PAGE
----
If you watched the entire broadcast Monday Night between the Seahawks and 49ers, then I commend you. I'm impressed with your love for the game, the sport and blah, blah, blah. That game was awful. Just, awful. And while I was watching, I did think, "alright, will we get to see what this Alex Smith is all about?" It's not like Seattle ran away with it. After scoring their 17th point midway through the second quarter, the Seahawks went punt, missed field goal, fumble, interception and punt before D.J. Hackett caught a 10-yard pass from Matt Hasselbeck to conclude the scoring at 24-0 in the fourth. With 11:36 left in the third quarter, Nate Clements returned an interception to the Seattle 23-yard line with a 17-0 lead. After Frank Gore -- the only offensive skill player to show up Monday -- banged out 11 yards on the first play, the 49ers went incomplete, 2-yard Gore run then seven-yard Arnaz Battle -- how many passes did he drop? -- reception setting up a fourth-and-goal at the Seattle two-yard line.
After calling a timeout to think whether or not to go for it, the 49ers run Gore up the middle. Stuffed, change of possession, flight leaves at midnight (9pm local time). You can question this until you're blue in the face -- personally, I agreed with the call. Seattle was just better. My only suggestion is: make sure that you have your mind made up, playing out scenarios so when the time comes to decide, you don't have to burn a timeout (take note, Marvin). You're down 17-0 with half the third quarter and all the fourth. You have time to stage a comeback. Keep your timeouts and decide now. Of course, the fourth-and-three at the Seattle 23-yard line did make me scratch my head. At that point, there's eight minutes left in the quarter and you still need three possessions. A field goal reduces that to two possessions. At that point, you start putting pressure on Seattle. And we know their consistency is always in question. As Chris Berman says, "Come on, Seattle."
A quick recap of the 49ers offense. First five drives went three and out. The sixth was a 45-yard incomplete called complete. For the game, the 49ers went punt, fumble, punt, punt, punt, fumble, incomplete called complete, punt, downs, downs, punt, punt and downs.
But several issues arose from that game.
First, Tony Kornheiser was shouting about the possibility that Mike Holmgren would retire. Tony thought it was the story of the night. After watching the game, in hindsight, I agreed. The story surely wasn't the game.
Second, Alex Smith. I think it's abundantly clear that Smith is on the "hot seat" -- so to speak -- about whether or not he'll hold spot as the future of San Francisco. No, nothing was said. But no one comes back to you and says, "man, I got to see that Alex Smith." Sure, he's young and all that having to deal with three different offensive coordinators -- thus, three systems. But after watching Monday's game, I wasn't convinced that any of us should set aside some time to check out Smith.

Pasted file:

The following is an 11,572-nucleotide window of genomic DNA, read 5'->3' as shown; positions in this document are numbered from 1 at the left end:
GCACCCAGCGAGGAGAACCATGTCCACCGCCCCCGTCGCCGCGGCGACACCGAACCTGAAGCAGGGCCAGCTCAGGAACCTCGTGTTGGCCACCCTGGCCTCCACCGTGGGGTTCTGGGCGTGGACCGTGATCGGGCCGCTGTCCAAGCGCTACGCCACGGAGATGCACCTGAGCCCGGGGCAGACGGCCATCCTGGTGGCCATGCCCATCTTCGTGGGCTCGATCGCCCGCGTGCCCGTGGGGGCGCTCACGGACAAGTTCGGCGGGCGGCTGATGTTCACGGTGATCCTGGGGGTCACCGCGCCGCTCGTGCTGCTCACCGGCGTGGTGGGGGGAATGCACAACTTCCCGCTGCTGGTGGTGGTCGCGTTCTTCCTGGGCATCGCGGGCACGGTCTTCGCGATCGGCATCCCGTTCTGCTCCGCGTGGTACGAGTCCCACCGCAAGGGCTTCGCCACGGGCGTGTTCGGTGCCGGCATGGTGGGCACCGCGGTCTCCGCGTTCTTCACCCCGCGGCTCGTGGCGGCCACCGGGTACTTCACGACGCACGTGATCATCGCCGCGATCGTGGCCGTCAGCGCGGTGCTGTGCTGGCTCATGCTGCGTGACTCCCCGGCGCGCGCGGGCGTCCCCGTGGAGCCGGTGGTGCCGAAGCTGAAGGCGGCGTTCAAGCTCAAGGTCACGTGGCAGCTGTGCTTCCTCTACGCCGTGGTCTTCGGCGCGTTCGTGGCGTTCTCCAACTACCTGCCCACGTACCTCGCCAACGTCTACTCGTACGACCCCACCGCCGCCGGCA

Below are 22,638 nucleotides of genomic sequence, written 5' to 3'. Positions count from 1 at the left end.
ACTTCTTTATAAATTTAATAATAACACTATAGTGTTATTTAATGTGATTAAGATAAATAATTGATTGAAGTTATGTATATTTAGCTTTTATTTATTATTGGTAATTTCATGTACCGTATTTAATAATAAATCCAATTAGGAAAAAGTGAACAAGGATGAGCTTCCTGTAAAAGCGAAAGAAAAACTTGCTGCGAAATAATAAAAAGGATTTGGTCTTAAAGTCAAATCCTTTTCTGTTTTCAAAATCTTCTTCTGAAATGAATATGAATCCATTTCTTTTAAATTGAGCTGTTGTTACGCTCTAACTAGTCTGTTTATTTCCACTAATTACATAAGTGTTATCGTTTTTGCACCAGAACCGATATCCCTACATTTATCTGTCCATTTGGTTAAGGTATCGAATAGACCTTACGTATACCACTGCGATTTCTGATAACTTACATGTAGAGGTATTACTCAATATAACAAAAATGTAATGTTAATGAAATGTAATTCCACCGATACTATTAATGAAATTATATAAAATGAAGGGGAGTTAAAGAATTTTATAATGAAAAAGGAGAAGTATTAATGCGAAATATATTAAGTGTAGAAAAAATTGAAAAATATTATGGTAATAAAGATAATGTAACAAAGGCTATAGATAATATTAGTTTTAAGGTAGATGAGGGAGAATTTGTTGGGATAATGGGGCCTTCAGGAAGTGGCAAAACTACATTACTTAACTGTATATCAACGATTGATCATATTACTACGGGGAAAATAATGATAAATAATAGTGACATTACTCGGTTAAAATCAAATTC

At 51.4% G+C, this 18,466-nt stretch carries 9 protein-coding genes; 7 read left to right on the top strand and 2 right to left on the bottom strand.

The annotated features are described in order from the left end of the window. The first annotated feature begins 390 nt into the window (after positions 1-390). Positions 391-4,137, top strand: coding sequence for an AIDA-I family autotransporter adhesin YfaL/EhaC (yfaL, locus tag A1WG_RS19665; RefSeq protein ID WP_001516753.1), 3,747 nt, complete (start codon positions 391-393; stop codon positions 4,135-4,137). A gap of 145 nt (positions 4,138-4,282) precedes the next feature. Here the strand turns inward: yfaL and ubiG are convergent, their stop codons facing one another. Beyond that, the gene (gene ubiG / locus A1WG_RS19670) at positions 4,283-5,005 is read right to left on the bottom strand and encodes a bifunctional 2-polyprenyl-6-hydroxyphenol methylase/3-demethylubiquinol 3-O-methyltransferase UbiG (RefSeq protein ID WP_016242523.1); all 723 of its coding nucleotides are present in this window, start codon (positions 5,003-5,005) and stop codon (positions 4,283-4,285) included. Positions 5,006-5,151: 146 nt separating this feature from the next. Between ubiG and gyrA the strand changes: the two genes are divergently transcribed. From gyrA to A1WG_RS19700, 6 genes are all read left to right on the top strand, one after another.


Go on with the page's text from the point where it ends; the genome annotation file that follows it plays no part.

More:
With all that said, Paul Daugherty wrote an interesting piece saying that NFL's parity is creating a mediocre product.
And yet watching that game, you had to be struck by how absolutely mediocre and uninspiring the product has become. It was just lousy football. With a few notable exceptions - the occasional Patriots-Colts or Dallas-Green Bay match - lots of games are that way. Heaven help you if you watched Buffalo and Miami.
Parity means mediocrity means boredom.
I think there's truth to that. The competition between NFL teams is widening. You have the elite teams -- Patriots, Colts, Cowboys and Packers. After that, you have what's called the fat-middle -- not the elites but better than Miami. Of the 14 games played in week 10, eight had a point-differential of nine points or more. Seven games had that separation in week nine and eight. Furthermore, you see the level of talent fluctuate with more quarterbacks starting this season than in recent memory. But I wonder if the separation from middle of the road and elite teams is the open floodgates of young and new head coaches?
Five years? Bill Parcells has been saying the past few weeks that the average career of a running back is four seasons. Here's the top-ten rushing leaders in 2002 and where they're at today.
|Ricky Williams||1,853||Out of the NFL serving suspension.|
|LaDainian Tomlinson||1,683||Thirty total touchdowns in '06 -- arguably one of the best seasons for an NFL running back. On pace for 1,303 yards in '07.|
|Priest Holmes||1,615||Had first rush attempt on October, 21 2007 since injury on October 30, 2005.|
|Clinton Portis||1,508||Except for 2006, Portis has rushed for over 1,300 yards in each season of his career. On pace for 1,361 yards this season.|
|Travis Henry||1,438||2002 was Henry's most productive season to date. Injuries have sidelined him in three of the past four seasons -- including this season.|
|Deuce McAllister||1,388||Has missed significant time in two of the past three seasons. 2002 wasn't McAllister's best yardage season, but he did set a career high with 16 total touchdowns -- 13 rushing.|
|Tiki Barber||1,387||Retired and pissing off New York Giants.|
|Jamal Lewis||1,327||Since 2,066-yard effort in 2003, Lewis has been a shell of his former-self.|
|Fred Taylor||1,314||Taylor has survived the test of time for running backs playing in his 10th season having amassed over 10,000 yards rushing.|